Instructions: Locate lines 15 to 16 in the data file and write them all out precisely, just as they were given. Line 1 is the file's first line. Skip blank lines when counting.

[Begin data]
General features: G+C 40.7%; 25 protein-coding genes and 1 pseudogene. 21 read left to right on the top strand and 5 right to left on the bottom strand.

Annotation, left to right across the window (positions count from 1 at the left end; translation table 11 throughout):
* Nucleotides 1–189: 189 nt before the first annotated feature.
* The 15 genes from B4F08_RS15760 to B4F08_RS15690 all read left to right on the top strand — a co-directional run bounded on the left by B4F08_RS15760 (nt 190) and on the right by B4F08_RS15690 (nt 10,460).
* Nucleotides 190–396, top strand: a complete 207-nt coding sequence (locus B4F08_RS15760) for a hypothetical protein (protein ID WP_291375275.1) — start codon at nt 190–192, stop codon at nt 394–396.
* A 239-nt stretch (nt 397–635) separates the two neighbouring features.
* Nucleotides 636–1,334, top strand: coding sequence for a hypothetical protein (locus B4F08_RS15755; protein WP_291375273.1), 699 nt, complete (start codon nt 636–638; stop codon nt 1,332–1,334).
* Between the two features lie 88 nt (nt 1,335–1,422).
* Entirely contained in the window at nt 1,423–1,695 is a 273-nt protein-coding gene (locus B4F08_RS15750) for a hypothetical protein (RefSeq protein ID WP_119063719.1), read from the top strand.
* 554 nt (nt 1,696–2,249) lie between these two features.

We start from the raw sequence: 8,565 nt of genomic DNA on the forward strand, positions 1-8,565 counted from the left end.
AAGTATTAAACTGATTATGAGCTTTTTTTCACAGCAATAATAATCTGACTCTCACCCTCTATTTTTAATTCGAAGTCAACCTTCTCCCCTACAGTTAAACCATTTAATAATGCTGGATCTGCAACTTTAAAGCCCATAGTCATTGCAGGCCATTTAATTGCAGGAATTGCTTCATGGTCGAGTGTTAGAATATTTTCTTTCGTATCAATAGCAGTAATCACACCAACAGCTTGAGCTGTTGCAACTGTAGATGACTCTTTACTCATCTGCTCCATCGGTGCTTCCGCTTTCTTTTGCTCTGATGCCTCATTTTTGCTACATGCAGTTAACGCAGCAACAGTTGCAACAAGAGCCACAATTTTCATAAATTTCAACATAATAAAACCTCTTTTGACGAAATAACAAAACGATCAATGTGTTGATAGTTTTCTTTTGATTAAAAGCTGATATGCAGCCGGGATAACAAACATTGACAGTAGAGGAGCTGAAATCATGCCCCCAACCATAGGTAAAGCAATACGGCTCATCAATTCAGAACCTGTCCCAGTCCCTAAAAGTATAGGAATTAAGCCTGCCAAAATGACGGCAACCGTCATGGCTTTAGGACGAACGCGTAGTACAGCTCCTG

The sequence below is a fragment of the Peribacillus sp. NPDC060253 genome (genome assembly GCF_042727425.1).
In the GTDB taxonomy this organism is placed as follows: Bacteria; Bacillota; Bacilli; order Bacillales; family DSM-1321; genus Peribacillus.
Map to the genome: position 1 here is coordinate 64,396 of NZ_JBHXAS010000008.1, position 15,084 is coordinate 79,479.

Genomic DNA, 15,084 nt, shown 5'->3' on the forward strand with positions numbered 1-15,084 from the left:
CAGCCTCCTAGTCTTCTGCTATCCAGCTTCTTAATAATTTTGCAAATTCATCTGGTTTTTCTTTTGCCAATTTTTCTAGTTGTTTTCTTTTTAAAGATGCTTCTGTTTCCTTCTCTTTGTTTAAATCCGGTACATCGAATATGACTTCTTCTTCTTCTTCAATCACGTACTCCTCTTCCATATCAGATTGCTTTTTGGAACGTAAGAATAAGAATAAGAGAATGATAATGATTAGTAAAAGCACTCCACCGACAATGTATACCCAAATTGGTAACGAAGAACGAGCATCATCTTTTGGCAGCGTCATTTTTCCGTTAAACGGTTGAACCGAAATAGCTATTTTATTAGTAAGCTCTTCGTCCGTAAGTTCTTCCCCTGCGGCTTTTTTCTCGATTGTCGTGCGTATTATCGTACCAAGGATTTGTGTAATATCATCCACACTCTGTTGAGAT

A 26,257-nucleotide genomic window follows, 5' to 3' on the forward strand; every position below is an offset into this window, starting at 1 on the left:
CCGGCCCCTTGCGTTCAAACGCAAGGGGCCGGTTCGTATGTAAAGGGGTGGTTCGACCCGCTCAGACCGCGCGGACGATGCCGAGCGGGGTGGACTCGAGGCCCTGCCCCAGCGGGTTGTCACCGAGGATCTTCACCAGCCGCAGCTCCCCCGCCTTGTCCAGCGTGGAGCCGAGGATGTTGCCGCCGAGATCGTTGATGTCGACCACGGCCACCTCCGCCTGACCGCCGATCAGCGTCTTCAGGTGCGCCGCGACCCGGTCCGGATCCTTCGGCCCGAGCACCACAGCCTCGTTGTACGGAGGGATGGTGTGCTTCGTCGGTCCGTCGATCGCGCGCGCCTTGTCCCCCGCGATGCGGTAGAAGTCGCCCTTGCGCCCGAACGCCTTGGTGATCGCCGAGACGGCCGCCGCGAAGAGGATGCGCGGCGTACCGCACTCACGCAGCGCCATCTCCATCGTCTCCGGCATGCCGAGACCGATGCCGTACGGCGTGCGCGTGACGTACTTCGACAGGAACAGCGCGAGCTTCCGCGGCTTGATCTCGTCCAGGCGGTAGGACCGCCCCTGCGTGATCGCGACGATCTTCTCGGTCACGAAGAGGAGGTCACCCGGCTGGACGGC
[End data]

Map to the genome: position 1 here is coordinate 64,396 of NZ_JBHXAS010000008.1, position 15,084 is coordinate 79,479.

Genomic DNA, 15,084 nt, shown 5'->3' on the forward strand with positions numbered 1-15,084 from the left: